Skip to content

New year, new attitude

Beware – laziness and lack of motivation can scuttle your healthy resolutions
UBC Chemical Engineering Student Ben Duenas plans to get in shape and meet new people in 2013.

It's a new year, and now it's time for a new lifestyle.

Black Press has partnered with Kin's Farm Market to launch the Green Fighters Challenge in 13 communities in the Lower Mainland, which will follow participants over several months as they change their life and get healthy. One person will be chosen from each participating community to make a change and win prizes. The grand prize will be a cruise for two from Cruise Experts. It will be awarded at the end of the 13-week contest. However, one Green Fighter will win a prize each week during weekly challenges. But it's not just the participants who will be able to win. Canadian Tire will provide prizes for readers as well as the challengers as part of their commitment to healthy living, and you are encouraged to check out the Green Fighters website to follow the participants' progress and share your thoughts about how you are eating better and getting fit yourself for 2013.

The Canadian Cancer Society has noted that changing just one thing about your life, whether it's eating more vegetables or quitting smoking, can reduce your cancer risk. Kin's Farm Market is pleased to be able to provide fruits and vegetables to the participants in the Green Fighters Challenge, as well as produce to every customer that will put you on the road for achieving your New Year's resolution and a healthier lifestyle in general. The Green Fighters site will regularly include recipes, special offers and tips for making a change, whether it's to your diet or fitness level.

2013 is shaping up to be a year of change for UBC student Ben Duenas.

After spending most of his days during the last few years in a classroom, the chemical engineering student is looking to make some changes in his life.

"While going to school full time, I didn't have time to exercise," said Duenas. "I've made it my New Year's resolution to get out there and try new things."

The 23-year-old, who was cooling down after a short workout at Bear Creek Park in Surrey, also wants to rev up his social life.

"I've been sitting in class far too long, so I just signed up for jiu-jitsu (a Japanese martial art) and ballroom dancing," Duenas said. "I hope to meet new people outside the classroom."

For Sukhmani Pannu, also 23, getting in shape and staying in shape has become her goal for this year. She has already made some changes to the way she eats.

"I found that I used to have a meal around 6:30 or 7 p.m. every night, but now I eat earlier, around 5 p.m. and then have a small salad."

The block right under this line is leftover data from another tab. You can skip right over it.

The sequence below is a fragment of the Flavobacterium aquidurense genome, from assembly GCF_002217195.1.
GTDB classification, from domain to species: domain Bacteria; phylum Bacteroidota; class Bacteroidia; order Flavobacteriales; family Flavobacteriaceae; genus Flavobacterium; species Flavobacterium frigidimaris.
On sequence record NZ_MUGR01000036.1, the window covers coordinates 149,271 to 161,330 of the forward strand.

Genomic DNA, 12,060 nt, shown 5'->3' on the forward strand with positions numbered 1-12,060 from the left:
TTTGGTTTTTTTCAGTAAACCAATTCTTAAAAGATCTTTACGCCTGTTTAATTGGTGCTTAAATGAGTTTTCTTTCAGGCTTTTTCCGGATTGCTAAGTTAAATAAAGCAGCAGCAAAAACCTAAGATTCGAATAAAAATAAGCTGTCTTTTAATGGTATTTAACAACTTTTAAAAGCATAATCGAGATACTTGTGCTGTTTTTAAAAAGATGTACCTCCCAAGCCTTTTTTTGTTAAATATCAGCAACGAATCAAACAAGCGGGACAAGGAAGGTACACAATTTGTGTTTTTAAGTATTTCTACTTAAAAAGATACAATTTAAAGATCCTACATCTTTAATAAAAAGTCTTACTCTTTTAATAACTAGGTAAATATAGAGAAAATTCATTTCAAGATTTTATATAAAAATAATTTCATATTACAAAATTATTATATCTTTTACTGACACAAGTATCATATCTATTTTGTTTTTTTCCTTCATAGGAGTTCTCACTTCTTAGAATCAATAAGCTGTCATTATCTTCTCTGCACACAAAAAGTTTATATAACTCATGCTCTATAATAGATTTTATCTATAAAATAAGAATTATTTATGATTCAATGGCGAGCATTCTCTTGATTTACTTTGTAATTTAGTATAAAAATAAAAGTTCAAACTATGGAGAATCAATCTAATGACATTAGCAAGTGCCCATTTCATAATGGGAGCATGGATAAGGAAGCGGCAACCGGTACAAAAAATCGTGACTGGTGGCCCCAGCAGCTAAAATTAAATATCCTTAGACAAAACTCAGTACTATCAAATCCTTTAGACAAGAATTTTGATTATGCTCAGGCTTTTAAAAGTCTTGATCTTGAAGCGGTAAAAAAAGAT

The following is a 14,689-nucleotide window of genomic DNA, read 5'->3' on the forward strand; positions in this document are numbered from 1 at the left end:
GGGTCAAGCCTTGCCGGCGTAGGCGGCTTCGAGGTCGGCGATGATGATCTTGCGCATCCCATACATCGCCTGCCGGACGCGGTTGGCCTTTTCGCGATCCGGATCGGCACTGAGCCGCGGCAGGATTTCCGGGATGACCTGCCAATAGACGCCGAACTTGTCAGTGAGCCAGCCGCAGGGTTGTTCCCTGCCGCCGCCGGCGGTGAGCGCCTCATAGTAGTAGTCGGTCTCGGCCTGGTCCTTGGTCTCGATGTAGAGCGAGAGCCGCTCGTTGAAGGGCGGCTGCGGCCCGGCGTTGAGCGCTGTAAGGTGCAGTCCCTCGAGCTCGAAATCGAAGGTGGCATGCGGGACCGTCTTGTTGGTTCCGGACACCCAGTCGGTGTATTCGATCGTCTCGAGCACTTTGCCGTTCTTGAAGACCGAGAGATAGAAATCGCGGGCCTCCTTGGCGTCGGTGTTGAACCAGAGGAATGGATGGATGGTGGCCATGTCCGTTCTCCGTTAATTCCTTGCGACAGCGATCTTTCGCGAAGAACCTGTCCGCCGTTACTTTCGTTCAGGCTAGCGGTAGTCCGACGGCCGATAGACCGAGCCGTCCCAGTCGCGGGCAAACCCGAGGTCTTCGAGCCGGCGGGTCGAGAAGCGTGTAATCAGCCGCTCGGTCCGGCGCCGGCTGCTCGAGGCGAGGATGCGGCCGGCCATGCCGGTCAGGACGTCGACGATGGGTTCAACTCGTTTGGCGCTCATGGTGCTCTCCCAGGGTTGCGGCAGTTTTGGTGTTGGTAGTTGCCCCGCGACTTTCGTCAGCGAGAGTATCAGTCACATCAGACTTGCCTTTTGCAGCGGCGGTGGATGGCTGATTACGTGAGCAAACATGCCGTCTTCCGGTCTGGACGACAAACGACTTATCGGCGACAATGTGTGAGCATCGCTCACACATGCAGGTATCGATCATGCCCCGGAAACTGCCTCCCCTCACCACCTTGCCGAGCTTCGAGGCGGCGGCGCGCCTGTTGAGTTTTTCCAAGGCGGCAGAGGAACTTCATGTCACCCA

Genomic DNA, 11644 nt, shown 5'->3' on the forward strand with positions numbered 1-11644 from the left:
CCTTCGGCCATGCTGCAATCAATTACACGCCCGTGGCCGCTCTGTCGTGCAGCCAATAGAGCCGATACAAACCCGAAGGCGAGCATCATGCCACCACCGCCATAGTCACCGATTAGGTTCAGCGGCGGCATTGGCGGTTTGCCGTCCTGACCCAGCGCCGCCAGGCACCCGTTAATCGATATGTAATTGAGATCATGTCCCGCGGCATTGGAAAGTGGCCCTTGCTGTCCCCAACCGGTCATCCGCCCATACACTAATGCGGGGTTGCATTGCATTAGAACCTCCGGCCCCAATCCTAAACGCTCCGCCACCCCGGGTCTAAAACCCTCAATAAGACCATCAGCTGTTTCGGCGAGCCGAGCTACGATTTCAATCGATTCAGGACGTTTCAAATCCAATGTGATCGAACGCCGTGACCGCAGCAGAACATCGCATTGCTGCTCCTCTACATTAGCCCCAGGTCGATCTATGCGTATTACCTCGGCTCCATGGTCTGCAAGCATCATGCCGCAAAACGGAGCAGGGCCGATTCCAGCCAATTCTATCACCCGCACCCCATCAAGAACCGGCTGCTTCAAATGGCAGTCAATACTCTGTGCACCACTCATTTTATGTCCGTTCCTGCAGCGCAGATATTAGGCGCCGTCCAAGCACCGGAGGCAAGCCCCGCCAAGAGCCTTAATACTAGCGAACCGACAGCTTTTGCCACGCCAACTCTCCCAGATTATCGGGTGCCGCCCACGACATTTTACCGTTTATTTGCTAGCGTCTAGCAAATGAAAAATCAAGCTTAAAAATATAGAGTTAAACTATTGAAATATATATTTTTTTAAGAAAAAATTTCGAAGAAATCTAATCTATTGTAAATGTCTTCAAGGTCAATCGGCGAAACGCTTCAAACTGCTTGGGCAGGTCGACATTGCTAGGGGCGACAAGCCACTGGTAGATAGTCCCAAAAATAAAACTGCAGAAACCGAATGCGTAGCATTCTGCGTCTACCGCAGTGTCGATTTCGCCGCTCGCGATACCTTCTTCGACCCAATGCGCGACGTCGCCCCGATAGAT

The strategy seems to be working, Pannu said, as she's already dropped 20 pounds.

A recent poll of Lower Mainland residents, however, shows Duenas and Pannu may be in the minority.

Results of an Ipsos Reid survey (commissioned by Fitness Town Surrey) released last month indicate just 14 per cent of people actually made New Year's fitness-related resolutions last year. And of those who did, about two-thirds stuck to them.

Those who abandoned their healthy plans listed lack of motivation, laziness, and lack of time as their top reasons for abandoning their good intentions.

When asked what would motivate them to continue with keep-fit resolutions, survey respondents said having more time would help, as would personal support from a trainer or nutritionist, or having someone to work out with.

Others people said more money – to buy equipment or for a gym membership – might prompt them to exercise, as would a better schedule (such as a more flexible work timetable) or having a regular schedule or fitness program created for them.

When asked how often tNhey engage in sports or other exercise, just 20 per cent of poll respondents said they exercised between five and seven times a week, while 40 per cent said two to four times a week was average for them. About four per cent said they never exercise.

Of those who do exercise, almost 70 per cent agreed they do so to lose weight.

Also included in the survey results were questions about eating during the Christmas holidays. While 71 per cent admit they overindulged, 63 per cent said they felt guilty about it.

Other figures indicated the holiday season and its overabundance of turkey dinners and desserts have had a clear impact on the urge to get back on a healthy path.

Fifty-five per cent of those polled said they were inspired to get fit right before the holidays, an impulse that dropped by about 11 per cent during the holidays. However, more than 73 per cent of respondents said they were wanted to get fit right after the holiday season.

For Pannu, it doesn't matter what the statistics show, she said she just wants to get healthy – and look good.

"I want to be a fitness trainer, so I need to have a six-pack," she said, laughing.

For more information or to apply to become the Green Fighters challenger for your community, check out

With files from Evan Seal and Kerry Vital

Pop-up banner image